The House of Commons Science and Technology Select Committee has published a report followed its inquiry into lessons learnt from the Ebola outbreak, which criticises delays at several points during the crisis.
All our previous output on this subject can be seen here.
Dr Nathalie MacDermott, Clinical Research Fellow, Imperial College London, said:
“While working for an international NGO and operating the only Ebola treatment facility in Monrovia in July 2014, the lack of response by the international community left us in utter despair, as we lacked the capacity to contain a devastating epidemic that was increasingly out of control. That it took my two colleagues, American aid workers, to contract Ebola before the international community fully perceived the gravity of the situation is a sad testament to when we determine it necessary to act. This report is a further stark reminder of the lessons that must be learned. What is important now is to ensure that we do not permit the receding threat of the Ebola epidemic to breed complacency, by ensuring strategies are in place for the future to ensure a prompt and coordinated response to epidemic situations.
“As recommended by the report, it is essential that in the future there is a clear structure for the dissemination of surveillance data from potential epidemic situations to those individuals who can escalate this information and initiate a response should the situation require it, and to hold to account those organisations, such as WHO, that should be mounting an emergency response. This was key to the delays in an early response to the Ebola epidemic.
“It is also important that investment into research of emerging infectious diseases occurs, particularly potential treatments and vaccines, in advance of epidemic situations, to ensure such options are available should an epidemic strike. Both the government’s proposed solutions for funding such research and the report’s recommendations are very welcome in this regard.
“The recommendations to develop strategies for research in epidemic situations are also crucial to ensure that in future epidemics the optimum amount can be learned whilst promptly providing potentially beneficial treatments or vaccines which may assist with interrupting the epidemic.
“Likewise the recommendation of a clear strategy for the UK’s capability to deploy a response overseas in future epidemics and the potential need for volunteers would enable a more coordinated future response and enable employers and health care professionals to develop structures in advance of such situations.”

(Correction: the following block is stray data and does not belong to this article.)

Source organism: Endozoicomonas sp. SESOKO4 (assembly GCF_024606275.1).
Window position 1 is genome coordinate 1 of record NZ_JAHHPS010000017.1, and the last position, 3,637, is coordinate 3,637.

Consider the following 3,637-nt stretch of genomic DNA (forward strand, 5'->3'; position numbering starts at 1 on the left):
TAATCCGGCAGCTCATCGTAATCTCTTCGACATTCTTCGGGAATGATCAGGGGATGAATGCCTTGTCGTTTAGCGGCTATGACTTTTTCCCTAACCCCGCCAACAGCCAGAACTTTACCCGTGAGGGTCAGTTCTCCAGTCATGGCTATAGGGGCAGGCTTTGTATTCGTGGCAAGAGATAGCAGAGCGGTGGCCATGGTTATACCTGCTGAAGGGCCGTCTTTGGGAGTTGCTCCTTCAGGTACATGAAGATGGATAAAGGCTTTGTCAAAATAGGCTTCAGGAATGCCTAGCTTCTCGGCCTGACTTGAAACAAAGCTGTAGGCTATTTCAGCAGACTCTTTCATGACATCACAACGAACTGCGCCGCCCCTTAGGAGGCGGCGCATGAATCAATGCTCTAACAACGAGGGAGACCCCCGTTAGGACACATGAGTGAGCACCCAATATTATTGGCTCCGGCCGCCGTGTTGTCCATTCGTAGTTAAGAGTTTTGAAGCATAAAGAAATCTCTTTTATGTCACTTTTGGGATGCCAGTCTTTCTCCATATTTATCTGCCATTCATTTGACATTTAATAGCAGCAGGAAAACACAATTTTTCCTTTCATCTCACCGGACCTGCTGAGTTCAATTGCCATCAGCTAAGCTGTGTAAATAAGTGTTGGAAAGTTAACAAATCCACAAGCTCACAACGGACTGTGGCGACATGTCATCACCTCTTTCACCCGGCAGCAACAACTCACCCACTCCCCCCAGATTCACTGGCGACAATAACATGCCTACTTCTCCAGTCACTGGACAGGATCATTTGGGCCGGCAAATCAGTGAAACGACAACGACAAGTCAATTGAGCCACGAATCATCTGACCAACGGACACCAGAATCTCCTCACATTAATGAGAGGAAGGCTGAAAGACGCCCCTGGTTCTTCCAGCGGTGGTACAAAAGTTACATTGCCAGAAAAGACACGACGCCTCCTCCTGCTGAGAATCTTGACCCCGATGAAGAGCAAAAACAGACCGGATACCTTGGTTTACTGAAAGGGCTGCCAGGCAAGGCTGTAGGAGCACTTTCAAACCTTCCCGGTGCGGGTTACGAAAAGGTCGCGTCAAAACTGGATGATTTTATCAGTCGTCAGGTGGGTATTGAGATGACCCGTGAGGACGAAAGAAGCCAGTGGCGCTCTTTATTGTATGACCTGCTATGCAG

Dr Peter Horby, Professor of Emerging Infectious Diseases and Global Health, University of Oxford, said:
“The Committee report highlights some important issues, which if addressed will go some way to improving the UK response to epidemics like Ebola. However, the recommendations are largely inward looking and procedural; focussed on communications, representation, and decision making. To an extent this reflects the terms of reference but for me the report is disappointing in its restricted vision for the scope of UK science to build global resilience against diseases like Ebola.
“The UK has world leading scientific assets both onshore and internationally. These were not adequately prepared for Ebola nor utilised during the outbreak. Whilst I very much endorse the committee view that research must be embedded in the emergency response I would go much farther and say that research for epidemic resilience must be embedded in the UK international development and security agendas, as it is in the United States. The report is also too reactive in its outlook. We need greater focus on building local and regional research and response capacity and less on deploying for an ‘in-theatre response’.
“The recommendations, such as for a disease specific emerging infectious disease strategy and to support the UK Vaccine Research and Development Network, are solutions to specific problems. What is missing is a political commitment for UK science to fulfil its potential in national and global health security, backed by sustained funding. Science delivers better intelligence and better evidence, and these are our insurance policy against the Ebolas of this world.”
Dr Derek Gatherer, Lecturer in the Division of Biomedical and Life Sciences, Lancaster University, said: